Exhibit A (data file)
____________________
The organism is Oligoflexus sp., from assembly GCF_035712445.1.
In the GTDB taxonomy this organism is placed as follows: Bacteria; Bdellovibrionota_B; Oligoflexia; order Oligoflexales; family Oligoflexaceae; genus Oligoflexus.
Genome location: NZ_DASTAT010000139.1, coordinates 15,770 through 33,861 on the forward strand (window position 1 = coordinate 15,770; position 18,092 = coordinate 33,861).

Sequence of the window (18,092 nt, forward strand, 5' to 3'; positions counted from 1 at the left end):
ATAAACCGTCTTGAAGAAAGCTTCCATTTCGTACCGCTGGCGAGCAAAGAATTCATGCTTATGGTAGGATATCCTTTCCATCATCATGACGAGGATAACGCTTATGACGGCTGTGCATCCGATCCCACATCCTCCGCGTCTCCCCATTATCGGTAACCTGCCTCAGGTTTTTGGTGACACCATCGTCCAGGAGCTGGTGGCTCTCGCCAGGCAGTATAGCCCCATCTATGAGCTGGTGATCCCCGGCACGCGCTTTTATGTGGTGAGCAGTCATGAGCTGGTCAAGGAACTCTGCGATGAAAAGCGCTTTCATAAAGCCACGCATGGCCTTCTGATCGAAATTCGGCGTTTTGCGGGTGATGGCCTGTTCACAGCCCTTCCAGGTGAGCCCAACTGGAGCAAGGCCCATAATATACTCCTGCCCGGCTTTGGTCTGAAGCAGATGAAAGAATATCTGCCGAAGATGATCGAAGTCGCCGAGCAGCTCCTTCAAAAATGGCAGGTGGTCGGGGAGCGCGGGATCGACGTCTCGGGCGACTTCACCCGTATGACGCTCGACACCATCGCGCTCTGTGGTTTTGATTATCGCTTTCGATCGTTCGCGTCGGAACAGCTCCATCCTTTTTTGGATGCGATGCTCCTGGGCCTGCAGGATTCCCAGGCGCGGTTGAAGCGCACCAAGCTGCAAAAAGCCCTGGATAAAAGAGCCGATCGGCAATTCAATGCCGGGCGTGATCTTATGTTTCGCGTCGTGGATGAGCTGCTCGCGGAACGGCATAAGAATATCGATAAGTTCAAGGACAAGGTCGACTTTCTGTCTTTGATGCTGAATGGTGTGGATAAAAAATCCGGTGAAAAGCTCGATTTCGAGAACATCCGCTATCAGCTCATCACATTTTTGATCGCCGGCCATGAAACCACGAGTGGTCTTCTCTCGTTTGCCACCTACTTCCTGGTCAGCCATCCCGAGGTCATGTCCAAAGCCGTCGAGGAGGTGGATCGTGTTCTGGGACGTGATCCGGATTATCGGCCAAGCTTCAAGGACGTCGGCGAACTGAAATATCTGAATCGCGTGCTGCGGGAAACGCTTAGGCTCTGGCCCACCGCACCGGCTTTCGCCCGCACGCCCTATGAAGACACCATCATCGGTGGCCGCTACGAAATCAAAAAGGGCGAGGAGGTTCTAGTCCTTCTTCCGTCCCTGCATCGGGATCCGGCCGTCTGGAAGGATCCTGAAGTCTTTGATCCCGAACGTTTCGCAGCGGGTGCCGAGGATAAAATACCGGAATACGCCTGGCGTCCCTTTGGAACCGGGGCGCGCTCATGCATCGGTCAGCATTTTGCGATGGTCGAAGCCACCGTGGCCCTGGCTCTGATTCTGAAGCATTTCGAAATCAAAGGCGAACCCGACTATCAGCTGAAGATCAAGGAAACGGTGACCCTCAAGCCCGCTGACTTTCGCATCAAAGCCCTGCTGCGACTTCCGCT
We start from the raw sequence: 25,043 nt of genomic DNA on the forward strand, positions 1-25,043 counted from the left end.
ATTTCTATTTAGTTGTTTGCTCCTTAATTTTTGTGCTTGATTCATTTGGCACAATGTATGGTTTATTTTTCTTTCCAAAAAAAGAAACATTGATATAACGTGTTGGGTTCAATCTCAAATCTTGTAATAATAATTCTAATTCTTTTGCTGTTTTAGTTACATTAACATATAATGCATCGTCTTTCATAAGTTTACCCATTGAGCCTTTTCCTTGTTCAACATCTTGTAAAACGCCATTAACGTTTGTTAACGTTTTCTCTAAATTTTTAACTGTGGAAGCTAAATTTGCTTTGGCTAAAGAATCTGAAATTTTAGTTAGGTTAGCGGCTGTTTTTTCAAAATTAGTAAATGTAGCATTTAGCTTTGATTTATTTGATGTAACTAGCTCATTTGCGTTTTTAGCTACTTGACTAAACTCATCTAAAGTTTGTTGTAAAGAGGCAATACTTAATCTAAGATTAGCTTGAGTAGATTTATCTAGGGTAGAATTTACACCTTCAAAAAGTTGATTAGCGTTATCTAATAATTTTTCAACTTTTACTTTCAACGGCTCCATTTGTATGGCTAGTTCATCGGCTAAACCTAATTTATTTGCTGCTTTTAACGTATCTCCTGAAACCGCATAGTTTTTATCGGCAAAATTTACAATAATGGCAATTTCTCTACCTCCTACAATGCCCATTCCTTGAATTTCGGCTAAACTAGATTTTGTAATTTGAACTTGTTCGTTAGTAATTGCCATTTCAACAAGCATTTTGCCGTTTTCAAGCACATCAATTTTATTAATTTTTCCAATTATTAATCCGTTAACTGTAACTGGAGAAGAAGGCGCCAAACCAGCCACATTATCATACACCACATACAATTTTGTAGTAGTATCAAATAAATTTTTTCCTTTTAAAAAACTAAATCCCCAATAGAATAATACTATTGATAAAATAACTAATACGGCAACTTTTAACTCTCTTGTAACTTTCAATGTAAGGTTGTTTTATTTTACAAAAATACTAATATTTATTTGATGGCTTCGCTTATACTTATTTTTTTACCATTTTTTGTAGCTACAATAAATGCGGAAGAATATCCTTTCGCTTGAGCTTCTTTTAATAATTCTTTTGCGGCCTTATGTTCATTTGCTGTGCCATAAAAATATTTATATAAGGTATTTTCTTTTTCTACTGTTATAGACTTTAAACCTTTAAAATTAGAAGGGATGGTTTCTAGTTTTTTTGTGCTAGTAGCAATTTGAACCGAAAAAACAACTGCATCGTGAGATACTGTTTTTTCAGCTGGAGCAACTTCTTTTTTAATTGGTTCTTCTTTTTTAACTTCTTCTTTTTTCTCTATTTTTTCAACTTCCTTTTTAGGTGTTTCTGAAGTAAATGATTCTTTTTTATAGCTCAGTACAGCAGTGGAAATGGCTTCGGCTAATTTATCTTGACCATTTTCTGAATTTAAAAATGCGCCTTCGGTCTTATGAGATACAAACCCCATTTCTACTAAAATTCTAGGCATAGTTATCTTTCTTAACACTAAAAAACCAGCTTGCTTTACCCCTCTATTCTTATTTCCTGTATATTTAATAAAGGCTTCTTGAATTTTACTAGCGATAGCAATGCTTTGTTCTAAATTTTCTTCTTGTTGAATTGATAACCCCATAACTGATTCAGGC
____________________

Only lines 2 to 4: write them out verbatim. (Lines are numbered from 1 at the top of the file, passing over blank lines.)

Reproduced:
In the GTDB taxonomy this organism is placed as follows: Bacteria; Bdellovibrionota_B; Oligoflexia; order Oligoflexales; family Oligoflexaceae; genus Oligoflexus.
Genome location: NZ_DASTAT010000139.1, coordinates 15,770 through 33,861 on the forward strand (window position 1 = coordinate 15,770; position 18,092 = coordinate 33,861).

Sequence of the window (18,092 nt, forward strand, 5' to 3'; positions counted from 1 at the left end):